WikiLeaks – “Collateral Murder”
Critical note: I am not, nor have I ever claimed to be, a helicopter pilot. Thousands of you viewers have come here via click-through on a widely disseminated, and poorly researched, article found here.
Warning: The video content contained within this post is likely to greatly disturb those who have not seen these things many times before. People die. It is real. War, as they say, is hell. Updates below.
To start things off, I will come right out and say I support WikiLeaks in their endeavors to bring about transparency in government. The government promises to do such things and fails time and time again. That said, I have several problems with their presentation of “Collateral Murder,” the video immediately below this paragraph. These errors do nothing to lend to the credibility of this organization, and if there is any desire to promote anything but transparency and truth I will cease any inkling of support immediately.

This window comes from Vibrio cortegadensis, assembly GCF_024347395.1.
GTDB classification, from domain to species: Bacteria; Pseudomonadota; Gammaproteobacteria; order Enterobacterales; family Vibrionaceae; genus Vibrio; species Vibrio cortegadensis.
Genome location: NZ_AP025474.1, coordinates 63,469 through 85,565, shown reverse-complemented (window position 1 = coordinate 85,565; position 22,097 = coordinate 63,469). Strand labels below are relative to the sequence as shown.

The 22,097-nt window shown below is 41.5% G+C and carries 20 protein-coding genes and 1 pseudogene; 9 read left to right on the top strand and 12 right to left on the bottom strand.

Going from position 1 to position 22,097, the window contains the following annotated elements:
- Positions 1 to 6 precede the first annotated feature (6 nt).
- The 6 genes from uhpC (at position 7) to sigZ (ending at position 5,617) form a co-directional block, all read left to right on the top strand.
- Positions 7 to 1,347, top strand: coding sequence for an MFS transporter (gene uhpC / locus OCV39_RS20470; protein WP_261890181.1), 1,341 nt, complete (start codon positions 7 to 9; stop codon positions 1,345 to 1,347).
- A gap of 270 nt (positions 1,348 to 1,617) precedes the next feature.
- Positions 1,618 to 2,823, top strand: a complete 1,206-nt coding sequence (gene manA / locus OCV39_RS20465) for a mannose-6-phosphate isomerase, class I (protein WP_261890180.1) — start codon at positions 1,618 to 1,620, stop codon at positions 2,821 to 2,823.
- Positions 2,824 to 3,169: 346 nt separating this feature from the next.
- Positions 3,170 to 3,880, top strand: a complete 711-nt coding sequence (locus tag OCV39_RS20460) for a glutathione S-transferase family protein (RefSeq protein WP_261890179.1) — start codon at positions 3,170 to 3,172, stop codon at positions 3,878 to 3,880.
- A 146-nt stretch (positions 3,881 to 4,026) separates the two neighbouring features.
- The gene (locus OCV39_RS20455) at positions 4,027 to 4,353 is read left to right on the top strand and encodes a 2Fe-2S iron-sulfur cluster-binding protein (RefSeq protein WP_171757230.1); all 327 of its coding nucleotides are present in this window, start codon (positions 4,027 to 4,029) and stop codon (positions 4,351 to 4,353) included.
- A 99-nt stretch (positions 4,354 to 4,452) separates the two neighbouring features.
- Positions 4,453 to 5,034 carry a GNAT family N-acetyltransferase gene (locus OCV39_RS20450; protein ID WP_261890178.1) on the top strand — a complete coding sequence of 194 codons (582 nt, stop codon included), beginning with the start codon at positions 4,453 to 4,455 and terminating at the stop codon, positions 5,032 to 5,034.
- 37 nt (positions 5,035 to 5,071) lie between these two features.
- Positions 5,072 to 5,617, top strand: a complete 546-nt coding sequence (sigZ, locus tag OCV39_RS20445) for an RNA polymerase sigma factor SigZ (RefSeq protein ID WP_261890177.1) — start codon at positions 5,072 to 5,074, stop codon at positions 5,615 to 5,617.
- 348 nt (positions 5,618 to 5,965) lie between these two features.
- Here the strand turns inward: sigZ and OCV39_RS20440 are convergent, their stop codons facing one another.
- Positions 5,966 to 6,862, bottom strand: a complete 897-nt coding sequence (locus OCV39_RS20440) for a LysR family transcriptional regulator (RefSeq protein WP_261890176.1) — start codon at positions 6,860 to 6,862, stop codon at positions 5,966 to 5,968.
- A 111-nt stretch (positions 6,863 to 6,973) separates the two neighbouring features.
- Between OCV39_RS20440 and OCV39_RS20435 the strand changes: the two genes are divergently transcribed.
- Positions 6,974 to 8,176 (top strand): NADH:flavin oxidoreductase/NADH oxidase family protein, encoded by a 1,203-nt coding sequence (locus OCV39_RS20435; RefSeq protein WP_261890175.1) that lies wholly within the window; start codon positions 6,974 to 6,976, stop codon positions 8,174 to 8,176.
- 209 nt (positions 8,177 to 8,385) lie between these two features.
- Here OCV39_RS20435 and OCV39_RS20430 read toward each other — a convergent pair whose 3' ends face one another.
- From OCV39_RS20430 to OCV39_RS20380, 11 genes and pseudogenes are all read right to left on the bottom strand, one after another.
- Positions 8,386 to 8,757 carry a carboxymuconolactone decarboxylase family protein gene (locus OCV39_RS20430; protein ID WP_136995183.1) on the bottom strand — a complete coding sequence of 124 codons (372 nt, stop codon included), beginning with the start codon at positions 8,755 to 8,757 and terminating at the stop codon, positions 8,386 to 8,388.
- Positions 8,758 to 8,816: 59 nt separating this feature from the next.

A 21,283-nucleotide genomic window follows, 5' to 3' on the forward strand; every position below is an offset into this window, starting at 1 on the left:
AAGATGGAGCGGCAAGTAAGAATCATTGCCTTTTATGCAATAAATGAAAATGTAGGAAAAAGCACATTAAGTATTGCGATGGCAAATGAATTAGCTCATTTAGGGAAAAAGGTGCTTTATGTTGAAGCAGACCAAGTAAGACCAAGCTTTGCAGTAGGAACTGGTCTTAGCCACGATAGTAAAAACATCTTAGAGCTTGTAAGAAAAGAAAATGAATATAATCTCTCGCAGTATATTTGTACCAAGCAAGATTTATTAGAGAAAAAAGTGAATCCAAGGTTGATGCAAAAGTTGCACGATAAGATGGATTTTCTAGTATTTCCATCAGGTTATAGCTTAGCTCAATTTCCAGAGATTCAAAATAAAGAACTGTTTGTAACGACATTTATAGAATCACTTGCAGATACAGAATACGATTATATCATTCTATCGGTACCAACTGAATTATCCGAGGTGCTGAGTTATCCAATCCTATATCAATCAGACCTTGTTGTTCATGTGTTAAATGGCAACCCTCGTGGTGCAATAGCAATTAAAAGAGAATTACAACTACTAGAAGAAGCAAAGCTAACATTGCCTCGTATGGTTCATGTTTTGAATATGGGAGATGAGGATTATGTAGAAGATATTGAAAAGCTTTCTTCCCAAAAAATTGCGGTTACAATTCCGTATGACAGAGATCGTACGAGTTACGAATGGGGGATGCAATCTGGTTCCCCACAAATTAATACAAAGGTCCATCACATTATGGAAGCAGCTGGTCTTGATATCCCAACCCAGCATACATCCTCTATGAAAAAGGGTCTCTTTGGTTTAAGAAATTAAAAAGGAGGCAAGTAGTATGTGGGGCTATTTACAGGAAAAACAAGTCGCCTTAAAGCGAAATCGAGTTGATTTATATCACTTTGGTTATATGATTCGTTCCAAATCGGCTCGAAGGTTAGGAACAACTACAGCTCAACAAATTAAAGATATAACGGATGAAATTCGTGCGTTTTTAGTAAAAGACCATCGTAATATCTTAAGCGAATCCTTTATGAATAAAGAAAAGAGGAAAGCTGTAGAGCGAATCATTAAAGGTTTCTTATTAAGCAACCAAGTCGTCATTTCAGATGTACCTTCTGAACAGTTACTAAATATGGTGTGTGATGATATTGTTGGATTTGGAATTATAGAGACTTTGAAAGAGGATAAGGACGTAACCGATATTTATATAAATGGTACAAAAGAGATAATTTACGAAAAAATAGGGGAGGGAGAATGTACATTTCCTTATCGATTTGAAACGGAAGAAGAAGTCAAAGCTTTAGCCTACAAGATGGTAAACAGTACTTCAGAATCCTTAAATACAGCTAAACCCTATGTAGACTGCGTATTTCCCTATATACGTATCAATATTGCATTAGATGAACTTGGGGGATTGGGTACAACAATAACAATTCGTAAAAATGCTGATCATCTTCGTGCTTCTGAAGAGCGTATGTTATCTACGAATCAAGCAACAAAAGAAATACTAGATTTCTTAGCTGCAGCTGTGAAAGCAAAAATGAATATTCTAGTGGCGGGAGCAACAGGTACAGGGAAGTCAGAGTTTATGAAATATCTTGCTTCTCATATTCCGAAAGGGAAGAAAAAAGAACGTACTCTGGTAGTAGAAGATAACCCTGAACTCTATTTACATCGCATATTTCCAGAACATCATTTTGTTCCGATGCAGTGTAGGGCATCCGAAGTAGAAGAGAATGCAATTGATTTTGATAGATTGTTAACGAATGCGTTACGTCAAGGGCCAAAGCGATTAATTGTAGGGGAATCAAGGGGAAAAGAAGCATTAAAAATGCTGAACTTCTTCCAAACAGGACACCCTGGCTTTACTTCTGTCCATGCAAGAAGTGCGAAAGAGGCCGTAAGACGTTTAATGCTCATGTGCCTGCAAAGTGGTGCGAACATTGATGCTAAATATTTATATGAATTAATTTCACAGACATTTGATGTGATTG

Critical Update: In the time since I wrote this post, it has become abundantly clear that WikiLeaks is undeserving of my support. They continue, time and time again, to editorialize information and then present it as hard fact. My analysis remains, but my support for the organization does not. Their stated charter is noble; the methods they use are not.
For those unaware of my background, I have spent quite a lot of time (a conservative estimate would be around 4500 hours) viewing aerial footage of Iraq (note: this time was not in viewing TADS video, but footage from Raven, Shadow, and Predator feeds). I am certain my voice can be heard on several transmissions with several different Crazyhorse aircraft, as I have called them to assist troops on the ground more times in my 26-months in Iraq than I could even attempt to guess. I need no reassurances to determine the presence of an RPG7 or an AK-variant rifle, especially not from a craft flying as low as Apache (even after the video has been reduced in dimensions to a point at which it is nearly useless).
Several commenters on Twitter and YouTube have expressed a great deal of anger towards the United States and members of its military. Many of them, unsurprisingly, have wished death on us all. Part of the problem, which is far more complex than I have the time or desire to fully discuss, lies in the presentation of above video.